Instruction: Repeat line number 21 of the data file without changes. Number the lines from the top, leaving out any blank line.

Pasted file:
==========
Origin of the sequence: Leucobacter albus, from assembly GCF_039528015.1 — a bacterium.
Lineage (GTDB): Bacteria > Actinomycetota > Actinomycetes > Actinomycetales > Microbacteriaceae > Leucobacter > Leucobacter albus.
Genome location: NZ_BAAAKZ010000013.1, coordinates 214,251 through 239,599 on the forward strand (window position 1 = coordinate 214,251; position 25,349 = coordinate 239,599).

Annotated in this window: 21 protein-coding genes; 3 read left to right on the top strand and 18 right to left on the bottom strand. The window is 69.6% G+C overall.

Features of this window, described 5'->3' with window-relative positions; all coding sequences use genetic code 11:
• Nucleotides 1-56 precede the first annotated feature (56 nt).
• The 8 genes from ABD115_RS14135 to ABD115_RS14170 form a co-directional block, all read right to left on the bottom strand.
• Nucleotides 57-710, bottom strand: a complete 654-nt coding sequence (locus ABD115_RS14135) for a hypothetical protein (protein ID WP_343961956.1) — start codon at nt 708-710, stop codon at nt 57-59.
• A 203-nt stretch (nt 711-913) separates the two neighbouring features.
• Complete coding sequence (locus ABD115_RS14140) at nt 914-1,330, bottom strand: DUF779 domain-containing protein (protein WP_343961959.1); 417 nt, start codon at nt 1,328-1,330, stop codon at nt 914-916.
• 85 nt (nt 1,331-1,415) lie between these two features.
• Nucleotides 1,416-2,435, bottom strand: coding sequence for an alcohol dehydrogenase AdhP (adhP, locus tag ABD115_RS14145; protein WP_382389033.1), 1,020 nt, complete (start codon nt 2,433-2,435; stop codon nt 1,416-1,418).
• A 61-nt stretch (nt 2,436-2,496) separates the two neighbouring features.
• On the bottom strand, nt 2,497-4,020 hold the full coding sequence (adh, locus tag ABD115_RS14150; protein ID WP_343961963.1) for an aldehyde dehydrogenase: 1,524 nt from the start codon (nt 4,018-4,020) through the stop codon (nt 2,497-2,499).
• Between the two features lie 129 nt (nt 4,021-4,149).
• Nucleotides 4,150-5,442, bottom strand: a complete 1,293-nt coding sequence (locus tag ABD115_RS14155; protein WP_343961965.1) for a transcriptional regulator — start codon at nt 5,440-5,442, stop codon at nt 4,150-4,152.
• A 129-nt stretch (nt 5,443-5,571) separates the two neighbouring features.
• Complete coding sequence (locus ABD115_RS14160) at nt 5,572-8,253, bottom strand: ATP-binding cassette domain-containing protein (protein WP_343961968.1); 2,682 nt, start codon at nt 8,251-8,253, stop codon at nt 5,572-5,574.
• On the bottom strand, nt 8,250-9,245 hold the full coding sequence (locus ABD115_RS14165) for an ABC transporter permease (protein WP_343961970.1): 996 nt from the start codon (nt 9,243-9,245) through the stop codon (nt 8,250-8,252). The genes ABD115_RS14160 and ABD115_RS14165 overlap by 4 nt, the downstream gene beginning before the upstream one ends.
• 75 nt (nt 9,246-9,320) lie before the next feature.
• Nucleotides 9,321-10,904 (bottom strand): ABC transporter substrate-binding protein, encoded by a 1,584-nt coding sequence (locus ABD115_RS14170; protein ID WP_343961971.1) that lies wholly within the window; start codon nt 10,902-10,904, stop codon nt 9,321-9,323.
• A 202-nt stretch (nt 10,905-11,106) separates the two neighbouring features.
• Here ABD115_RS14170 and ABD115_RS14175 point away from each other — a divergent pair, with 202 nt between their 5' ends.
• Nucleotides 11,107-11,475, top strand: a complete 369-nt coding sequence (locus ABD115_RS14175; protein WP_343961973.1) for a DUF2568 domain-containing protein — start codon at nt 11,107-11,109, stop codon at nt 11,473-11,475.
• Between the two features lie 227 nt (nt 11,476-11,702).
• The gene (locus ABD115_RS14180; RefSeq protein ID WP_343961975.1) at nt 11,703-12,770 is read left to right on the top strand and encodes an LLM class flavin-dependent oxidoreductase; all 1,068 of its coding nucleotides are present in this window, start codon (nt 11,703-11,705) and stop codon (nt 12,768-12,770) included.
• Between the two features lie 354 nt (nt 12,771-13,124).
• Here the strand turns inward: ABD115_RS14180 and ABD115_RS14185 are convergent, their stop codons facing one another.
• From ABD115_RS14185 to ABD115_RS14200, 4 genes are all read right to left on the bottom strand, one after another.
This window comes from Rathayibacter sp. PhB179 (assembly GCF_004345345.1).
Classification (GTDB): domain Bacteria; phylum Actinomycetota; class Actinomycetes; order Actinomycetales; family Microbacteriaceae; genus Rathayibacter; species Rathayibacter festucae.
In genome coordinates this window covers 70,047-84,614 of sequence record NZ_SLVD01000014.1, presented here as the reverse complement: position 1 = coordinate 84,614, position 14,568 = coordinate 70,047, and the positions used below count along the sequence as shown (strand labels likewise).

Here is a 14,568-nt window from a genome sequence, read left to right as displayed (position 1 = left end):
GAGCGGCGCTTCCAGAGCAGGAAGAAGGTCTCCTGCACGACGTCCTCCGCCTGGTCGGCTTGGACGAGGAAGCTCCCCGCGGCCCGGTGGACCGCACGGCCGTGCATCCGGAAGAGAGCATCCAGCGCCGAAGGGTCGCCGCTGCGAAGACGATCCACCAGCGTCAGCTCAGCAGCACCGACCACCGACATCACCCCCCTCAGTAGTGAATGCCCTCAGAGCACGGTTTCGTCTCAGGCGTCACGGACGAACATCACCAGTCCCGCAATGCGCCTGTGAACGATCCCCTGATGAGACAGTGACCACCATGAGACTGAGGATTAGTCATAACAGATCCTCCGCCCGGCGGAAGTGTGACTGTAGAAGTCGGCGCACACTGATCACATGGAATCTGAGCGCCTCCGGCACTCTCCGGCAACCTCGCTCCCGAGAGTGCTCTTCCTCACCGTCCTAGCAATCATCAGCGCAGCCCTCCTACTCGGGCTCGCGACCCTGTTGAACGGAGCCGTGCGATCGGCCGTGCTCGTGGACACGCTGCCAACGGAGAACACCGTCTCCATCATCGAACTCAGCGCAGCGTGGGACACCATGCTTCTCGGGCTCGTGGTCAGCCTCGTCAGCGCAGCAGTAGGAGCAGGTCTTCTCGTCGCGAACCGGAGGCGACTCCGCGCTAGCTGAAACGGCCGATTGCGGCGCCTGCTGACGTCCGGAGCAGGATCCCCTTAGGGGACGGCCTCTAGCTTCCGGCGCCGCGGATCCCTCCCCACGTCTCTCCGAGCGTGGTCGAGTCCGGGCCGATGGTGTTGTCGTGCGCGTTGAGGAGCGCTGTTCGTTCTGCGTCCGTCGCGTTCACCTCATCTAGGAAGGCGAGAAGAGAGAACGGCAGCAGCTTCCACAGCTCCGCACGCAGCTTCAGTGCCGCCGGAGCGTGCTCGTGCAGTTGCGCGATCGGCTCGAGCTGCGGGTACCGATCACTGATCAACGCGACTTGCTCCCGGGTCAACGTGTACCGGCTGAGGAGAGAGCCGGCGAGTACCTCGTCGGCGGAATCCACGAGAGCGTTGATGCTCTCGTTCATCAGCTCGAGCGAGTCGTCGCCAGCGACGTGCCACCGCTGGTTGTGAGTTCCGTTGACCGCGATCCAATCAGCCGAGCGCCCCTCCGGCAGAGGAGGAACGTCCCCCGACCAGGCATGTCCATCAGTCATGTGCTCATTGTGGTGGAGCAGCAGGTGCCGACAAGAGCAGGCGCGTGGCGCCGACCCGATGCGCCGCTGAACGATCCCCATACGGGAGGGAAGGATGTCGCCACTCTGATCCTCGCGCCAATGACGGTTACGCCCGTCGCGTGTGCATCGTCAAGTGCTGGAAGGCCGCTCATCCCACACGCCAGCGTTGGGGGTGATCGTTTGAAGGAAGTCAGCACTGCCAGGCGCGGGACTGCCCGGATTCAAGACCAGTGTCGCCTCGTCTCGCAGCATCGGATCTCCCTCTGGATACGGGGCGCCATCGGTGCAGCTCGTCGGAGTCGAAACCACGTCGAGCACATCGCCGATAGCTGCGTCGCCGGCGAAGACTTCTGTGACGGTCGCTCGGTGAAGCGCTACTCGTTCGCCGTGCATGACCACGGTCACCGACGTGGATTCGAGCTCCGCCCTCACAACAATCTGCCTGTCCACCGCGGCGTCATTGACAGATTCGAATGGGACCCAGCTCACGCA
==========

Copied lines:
• Nucleotides 9,321-10,904 (bottom strand): ABC transporter substrate-binding protein, encoded by a 1,584-nt coding sequence (locus ABD115_RS14170; protein ID WP_343961971.1) that lies wholly within the window; start codon nt 10,902-10,904, stop codon nt 9,321-9,323.